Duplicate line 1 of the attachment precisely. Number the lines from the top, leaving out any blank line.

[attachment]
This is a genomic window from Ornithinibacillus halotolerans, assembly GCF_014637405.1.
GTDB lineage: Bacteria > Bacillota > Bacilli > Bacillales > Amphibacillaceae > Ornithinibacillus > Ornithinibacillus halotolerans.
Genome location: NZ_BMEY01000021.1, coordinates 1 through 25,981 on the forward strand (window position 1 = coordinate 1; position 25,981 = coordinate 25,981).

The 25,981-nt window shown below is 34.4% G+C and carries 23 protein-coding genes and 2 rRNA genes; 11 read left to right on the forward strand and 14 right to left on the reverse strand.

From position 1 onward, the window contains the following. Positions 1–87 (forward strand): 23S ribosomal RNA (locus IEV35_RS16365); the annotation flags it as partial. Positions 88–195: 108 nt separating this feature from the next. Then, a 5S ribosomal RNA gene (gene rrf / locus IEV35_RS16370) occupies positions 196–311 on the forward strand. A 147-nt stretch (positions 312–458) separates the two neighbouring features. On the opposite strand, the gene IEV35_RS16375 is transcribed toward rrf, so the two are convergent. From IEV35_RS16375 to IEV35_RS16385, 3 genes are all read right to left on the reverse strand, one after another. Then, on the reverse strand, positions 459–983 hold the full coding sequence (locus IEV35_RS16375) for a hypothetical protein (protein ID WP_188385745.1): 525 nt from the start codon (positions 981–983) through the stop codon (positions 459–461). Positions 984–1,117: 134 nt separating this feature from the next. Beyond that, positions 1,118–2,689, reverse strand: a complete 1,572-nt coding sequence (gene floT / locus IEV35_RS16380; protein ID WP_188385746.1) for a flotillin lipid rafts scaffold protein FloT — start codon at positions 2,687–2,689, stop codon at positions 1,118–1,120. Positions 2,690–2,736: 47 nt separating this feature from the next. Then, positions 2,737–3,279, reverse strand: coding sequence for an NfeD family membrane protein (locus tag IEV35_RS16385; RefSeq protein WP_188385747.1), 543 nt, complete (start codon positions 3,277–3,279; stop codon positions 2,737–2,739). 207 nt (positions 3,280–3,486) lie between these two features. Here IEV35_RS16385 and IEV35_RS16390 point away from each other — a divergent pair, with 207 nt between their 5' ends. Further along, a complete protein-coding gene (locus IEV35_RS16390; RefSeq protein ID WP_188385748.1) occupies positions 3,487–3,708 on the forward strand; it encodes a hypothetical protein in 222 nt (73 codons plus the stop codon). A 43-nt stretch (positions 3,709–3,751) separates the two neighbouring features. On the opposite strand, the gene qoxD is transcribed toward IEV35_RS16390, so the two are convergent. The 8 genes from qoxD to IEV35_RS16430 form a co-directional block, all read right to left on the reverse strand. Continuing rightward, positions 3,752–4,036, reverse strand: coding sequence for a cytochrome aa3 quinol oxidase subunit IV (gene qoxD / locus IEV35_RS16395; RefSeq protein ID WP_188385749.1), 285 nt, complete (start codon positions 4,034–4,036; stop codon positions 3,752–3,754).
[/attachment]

This is a genomic window from Ornithinibacillus halotolerans, assembly GCF_014637405.1.